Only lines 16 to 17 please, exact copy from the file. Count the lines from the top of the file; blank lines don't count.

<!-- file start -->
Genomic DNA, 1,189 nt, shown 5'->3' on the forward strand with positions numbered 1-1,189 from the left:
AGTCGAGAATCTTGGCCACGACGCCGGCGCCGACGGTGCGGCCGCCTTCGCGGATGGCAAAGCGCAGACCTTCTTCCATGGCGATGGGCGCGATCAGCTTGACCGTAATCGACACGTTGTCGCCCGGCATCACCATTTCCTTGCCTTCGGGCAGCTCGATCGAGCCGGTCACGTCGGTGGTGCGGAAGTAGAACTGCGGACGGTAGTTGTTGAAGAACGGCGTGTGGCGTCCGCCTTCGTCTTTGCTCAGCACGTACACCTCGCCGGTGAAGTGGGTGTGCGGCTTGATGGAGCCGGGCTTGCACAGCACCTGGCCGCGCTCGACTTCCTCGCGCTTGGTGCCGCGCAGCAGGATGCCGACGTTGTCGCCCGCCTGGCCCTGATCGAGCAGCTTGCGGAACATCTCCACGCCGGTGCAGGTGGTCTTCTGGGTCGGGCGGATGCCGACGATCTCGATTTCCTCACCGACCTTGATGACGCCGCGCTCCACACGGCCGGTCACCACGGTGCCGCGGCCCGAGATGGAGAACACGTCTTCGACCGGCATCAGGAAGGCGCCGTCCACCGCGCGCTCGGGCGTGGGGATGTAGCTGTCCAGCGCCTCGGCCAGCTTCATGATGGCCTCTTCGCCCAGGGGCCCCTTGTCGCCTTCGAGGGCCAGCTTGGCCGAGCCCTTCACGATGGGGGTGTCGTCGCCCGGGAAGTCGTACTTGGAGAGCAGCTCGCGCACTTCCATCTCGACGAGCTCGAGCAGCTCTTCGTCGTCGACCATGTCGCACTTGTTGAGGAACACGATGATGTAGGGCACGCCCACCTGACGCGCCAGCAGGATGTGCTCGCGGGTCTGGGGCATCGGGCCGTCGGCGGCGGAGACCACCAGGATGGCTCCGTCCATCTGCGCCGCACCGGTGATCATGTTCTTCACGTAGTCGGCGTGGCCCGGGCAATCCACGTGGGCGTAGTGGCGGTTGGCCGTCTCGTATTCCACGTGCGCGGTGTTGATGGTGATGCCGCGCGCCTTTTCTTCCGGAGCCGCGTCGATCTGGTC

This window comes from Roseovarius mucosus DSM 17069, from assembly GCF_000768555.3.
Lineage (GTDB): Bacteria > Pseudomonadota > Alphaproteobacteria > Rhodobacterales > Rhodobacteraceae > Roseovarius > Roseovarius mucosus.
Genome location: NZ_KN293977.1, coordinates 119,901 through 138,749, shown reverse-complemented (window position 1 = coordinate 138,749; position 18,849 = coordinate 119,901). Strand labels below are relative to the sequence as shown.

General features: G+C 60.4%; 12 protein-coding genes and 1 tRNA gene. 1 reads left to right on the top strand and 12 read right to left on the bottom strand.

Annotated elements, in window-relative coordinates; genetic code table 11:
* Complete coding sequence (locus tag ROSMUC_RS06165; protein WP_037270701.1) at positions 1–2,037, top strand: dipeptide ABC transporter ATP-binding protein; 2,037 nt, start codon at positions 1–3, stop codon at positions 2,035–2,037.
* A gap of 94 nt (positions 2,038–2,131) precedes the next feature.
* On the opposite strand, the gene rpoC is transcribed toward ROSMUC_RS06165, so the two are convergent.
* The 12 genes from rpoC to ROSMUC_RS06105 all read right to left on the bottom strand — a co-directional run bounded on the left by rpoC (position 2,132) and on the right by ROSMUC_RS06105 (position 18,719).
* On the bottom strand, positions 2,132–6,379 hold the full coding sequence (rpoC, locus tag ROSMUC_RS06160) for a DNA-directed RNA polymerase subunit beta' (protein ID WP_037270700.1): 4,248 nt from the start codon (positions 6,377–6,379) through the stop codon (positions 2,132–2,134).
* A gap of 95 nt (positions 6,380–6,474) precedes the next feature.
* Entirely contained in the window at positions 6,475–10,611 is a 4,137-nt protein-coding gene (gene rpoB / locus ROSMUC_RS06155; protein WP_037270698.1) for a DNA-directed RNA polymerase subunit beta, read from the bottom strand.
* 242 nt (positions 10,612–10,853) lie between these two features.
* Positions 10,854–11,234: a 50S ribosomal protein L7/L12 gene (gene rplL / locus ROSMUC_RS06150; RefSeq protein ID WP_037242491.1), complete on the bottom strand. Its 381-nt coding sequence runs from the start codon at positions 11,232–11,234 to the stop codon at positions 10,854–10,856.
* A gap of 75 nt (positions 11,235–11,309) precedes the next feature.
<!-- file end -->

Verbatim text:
* Positions 10,854–11,234: a 50S ribosomal protein L7/L12 gene (gene rplL / locus ROSMUC_RS06150; RefSeq protein ID WP_037242491.1), complete on the bottom strand. Its 381-nt coding sequence runs from the start codon at positions 11,232–11,234 to the stop codon at positions 10,854–10,856.
* A gap of 75 nt (positions 11,235–11,309) precedes the next feature.